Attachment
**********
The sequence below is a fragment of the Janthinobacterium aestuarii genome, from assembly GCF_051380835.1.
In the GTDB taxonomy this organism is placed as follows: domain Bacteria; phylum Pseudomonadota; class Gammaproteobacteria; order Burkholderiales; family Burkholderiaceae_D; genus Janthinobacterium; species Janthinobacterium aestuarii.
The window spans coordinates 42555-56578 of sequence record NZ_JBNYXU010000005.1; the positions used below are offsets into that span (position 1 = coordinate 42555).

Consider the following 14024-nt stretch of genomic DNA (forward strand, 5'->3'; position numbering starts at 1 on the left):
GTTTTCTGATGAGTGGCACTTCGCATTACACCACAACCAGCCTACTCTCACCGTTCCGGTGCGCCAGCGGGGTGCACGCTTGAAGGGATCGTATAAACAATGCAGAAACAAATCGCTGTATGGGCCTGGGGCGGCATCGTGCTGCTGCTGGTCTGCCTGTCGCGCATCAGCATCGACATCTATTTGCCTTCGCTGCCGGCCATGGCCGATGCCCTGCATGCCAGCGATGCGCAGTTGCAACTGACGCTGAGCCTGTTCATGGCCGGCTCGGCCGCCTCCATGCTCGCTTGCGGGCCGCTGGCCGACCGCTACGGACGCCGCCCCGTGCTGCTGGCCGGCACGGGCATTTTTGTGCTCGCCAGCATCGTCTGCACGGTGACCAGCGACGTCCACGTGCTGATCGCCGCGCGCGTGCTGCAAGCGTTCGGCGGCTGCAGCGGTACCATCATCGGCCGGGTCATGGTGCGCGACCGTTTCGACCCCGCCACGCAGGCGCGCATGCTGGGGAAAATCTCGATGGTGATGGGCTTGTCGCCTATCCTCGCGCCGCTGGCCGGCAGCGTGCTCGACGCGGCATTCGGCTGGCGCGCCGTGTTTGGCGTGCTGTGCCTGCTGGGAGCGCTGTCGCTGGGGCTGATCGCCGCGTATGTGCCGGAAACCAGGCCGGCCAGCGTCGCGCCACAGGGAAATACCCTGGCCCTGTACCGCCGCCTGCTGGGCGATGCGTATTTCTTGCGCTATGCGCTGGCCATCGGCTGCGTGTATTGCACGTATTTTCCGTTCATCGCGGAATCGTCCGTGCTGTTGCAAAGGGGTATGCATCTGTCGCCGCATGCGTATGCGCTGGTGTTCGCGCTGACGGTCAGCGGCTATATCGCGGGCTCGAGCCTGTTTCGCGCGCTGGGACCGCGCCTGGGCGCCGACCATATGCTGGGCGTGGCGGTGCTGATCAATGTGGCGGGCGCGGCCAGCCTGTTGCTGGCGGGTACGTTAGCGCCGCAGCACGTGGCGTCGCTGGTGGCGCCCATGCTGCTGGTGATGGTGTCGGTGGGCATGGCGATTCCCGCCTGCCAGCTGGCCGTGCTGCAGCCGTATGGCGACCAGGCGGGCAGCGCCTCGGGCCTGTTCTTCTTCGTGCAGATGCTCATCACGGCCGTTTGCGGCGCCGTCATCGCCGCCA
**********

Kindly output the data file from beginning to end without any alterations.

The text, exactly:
The sequence below is a fragment of the Janthinobacterium aestuarii genome, from assembly GCF_051380835.1.
In the GTDB taxonomy this organism is placed as follows: domain Bacteria; phylum Pseudomonadota; class Gammaproteobacteria; order Burkholderiales; family Burkholderiaceae_D; genus Janthinobacterium; species Janthinobacterium aestuarii.
The window spans coordinates 42555-56578 of sequence record NZ_JBNYXU010000005.1; the positions used below are offsets into that span (position 1 = coordinate 42555).

Consider the following 14024-nt stretch of genomic DNA (forward strand, 5'->3'; position numbering starts at 1 on the left):
GTTTTCTGATGAGTGGCACTTCGCATTACACCACAACCAGCCTACTCTCACCGTTCCGGTGCGCCAGCGGGGTGCACGCTTGAAGGGATCGTATAAACAATGCAGAAACAAATCGCTGTATGGGCCTGGGGCGGCATCGTGCTGCTGCTGGTCTGCCTGTCGCGCATCAGCATCGACATCTATTTGCCTTCGCTGCCGGCCATGGCCGATGCCCTGCATGCCAGCGATGCGCAGTTGCAACTGACGCTGAGCCTGTTCATGGCCGGCTCGGCCGCCTCCATGCTCGCTTGCGGGCCGCTGGCCGACCGCTACGGACGCCGCCCCGTGCTGCTGGCCGGCACGGGCATTTTTGTGCTCGCCAGCATCGTCTGCACGGTGACCAGCGACGTCCACGTGCTGATCGCCGCGCGCGTGCTGCAAGCGTTCGGCGGCTGCAGCGGTACCATCATCGGCCGGGTCATGGTGCGCGACCGTTTCGACCCCGCCACGCAGGCGCGCATGCTGGGGAAAATCTCGATGGTGATGGGCTTGTCGCCTATCCTCGCGCCGCTGGCCGGCAGCGTGCTCGACGCGGCATTCGGCTGGCGCGCCGTGTTTGGCGTGCTGTGCCTGCTGGGAGCGCTGTCGCTGGGGCTGATCGCCGCGTATGTGCCGGAAACCAGGCCGGCCAGCGTCGCGCCACAGGGAAATACCCTGGCCCTGTACCGCCGCCTGCTGGGCGATGCGTATTTCTTGCGCTATGCGCTGGCCATCGGCTGCGTGTATTGCACGTATTTTCCGTTCATCGCGGAATCGTCCGTGCTGTTGCAAAGGGGTATGCATCTGTCGCCGCATGCGTATGCGCTGGTGTTCGCGCTGACGGTCAGCGGCTATATCGCGGGCTCGAGCCTGTTTCGCGCGCTGGGACCGCGCCTGGGCGCCGACCATATGCTGGGCGTGGCGGTGCTGATCAATGTGGCGGGCGCGGCCAGCCTGTTGCTGGCGGGTACGTTAGCGCCGCAGCACGTGGCGTCGCTGGTGGCGCCCATGCTGCTGGTGATGGTGTCGGTGGGCATGGCGATTCCCGCCTGCCAGCTGGCCGTGCTGCAGCCGTATGGCGACCAGGCGGGCAGCGCCTCGGGCCTGTTCTTCTTCGTGCAGATGCTCATCACGGCCGTTTGCGGCGCCGTCATCGCCGCCA